The initial decrease of the lattice parameter is lost when a higher content of reinforcing particles is added to the system. The (hard) reinforcing particles enhance the milling process by increasing the amount of fracture and the local deformation exerted on the metal matrix. As a result, similar milling effects are obtained in a shorter time.

As can be seen in Fig. 5(a), the fcc α-Al lattice parameter tends to increase for all alloy composites after a certain milling time. As stated by Zhang [31], the accumulation of vacancies in the powder particles increases dramatically at the initial stage of milling, until it reaches a maximum value. After that, a higher dislocation density sink causes faster vacancy annihilation rate. As result, the Al lattice parameter increases. The literature proposes contrasting results for the variation of the lattice parameter in milled Al alloys [32–34] at high milling times.

3.3Lattice parameter dependence of the crystallite size

A non-monotonic variation of the lattice parameter, similar to the one found here, has been reported e.g. by Rane et al. [35] and by Srivastav et al. [36]. A mathematical model has been proposed to interpret the observed variations in the cell parameter as a function of the microstructure. The authors found that the lattice parameter increases when the excess free volume increases and decreases when the enhanced interfacial energy with the grain size is reduced. A critical grain size exists at which the reversal of the trend occurs.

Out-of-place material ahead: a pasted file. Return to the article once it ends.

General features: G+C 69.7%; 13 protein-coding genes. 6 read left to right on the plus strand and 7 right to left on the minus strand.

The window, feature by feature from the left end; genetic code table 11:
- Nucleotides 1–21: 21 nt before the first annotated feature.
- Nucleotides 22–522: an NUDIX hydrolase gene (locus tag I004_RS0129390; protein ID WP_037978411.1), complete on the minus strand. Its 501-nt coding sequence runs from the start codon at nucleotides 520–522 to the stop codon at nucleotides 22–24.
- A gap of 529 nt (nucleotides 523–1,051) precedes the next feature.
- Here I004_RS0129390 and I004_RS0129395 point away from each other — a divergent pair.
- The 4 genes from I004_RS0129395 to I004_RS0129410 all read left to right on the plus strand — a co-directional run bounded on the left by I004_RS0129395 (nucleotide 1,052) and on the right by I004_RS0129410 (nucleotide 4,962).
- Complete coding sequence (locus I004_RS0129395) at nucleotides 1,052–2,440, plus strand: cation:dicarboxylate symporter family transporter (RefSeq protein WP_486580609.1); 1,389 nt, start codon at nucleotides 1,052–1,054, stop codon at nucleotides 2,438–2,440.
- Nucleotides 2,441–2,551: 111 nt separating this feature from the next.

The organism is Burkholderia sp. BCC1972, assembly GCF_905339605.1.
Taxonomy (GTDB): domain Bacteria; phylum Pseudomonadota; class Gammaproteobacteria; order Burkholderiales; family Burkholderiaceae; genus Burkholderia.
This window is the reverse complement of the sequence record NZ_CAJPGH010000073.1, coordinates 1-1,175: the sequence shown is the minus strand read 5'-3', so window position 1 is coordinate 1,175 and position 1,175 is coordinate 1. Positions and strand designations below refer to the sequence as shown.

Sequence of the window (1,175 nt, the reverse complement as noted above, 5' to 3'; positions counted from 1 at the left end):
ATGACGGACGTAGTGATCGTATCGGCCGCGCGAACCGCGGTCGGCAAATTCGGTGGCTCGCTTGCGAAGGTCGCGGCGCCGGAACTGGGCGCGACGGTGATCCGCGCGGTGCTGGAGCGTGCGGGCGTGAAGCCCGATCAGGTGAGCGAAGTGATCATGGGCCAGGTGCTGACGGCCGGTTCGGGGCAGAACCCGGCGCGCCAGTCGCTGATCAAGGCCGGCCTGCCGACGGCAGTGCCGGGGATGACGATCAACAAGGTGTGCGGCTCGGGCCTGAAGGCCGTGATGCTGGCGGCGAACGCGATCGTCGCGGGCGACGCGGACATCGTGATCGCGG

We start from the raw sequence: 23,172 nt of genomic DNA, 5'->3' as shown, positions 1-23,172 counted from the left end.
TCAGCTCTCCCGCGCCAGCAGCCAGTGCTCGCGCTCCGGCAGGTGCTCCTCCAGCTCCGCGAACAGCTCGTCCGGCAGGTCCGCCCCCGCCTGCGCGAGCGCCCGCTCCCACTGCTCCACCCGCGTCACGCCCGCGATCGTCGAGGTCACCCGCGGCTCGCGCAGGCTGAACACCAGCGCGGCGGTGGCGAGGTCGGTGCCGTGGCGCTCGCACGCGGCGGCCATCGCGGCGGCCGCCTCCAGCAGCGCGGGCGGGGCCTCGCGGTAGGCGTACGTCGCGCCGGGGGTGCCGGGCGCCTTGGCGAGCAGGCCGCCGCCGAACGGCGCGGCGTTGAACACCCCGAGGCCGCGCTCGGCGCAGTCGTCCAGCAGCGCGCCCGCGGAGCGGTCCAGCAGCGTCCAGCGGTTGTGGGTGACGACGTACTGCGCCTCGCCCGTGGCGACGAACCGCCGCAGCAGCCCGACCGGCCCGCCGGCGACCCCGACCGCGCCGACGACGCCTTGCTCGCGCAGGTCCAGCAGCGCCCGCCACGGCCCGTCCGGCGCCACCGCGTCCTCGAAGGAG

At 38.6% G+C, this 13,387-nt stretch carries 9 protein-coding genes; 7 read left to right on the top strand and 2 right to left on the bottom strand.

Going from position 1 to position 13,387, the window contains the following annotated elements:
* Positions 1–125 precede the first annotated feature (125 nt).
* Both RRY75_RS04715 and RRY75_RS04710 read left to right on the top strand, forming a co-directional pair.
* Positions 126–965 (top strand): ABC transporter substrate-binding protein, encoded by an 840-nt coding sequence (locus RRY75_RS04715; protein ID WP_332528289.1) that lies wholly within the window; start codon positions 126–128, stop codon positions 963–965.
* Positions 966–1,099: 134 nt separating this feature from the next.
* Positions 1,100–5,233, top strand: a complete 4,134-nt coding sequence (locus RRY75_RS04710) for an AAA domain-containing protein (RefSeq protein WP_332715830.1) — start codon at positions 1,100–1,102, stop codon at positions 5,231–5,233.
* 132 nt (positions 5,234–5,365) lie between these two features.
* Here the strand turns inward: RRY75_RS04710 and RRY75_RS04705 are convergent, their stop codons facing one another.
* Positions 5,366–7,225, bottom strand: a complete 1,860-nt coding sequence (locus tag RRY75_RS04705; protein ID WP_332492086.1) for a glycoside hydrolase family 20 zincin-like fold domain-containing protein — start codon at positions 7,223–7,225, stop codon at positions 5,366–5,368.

In order to determine the relative lattice parameter change Δa/a0 with decreasing crystallite size D, the following Eq. (2) was used [35]:

where Δa1 is the effect of interface stress, Δa2 is the effect of excess free volume at the grain boundaries, ξ is the grain-boundary thickness, a0 is the lattice parameter of the undistorted coarse-grained material, σs is the surface/interface tension, K is the bulk modulus and ΔV is the excess free volume at the grain boundary, ΔV=((D+ξ/2)2−D2)/D2. For the calculation we used a grain boundary thickness ξ=1nm [35], a bulk modulus K=75.2GPa [37] and σs=0.96 J/m2[38] and the WPPM average sizes.

Except for the values at high milling times, the calculated values exhibit a poor correspondence with the experimental data (cf. Fig. 5(b)). The model proposed in Ref. [35] is perhaps too simple in this case, as it was developed for pure elements and considers only the effects of excess free volume at the grain boundaries and interface stress. The system under study, on the contrary, contains multiple interacting phases that change with the milling time and a ceramic reinforcement. A simple model considering all those factors cannot be easily built on diffraction data alone.

3.4Morphological characterization of the composites A356–Si3N4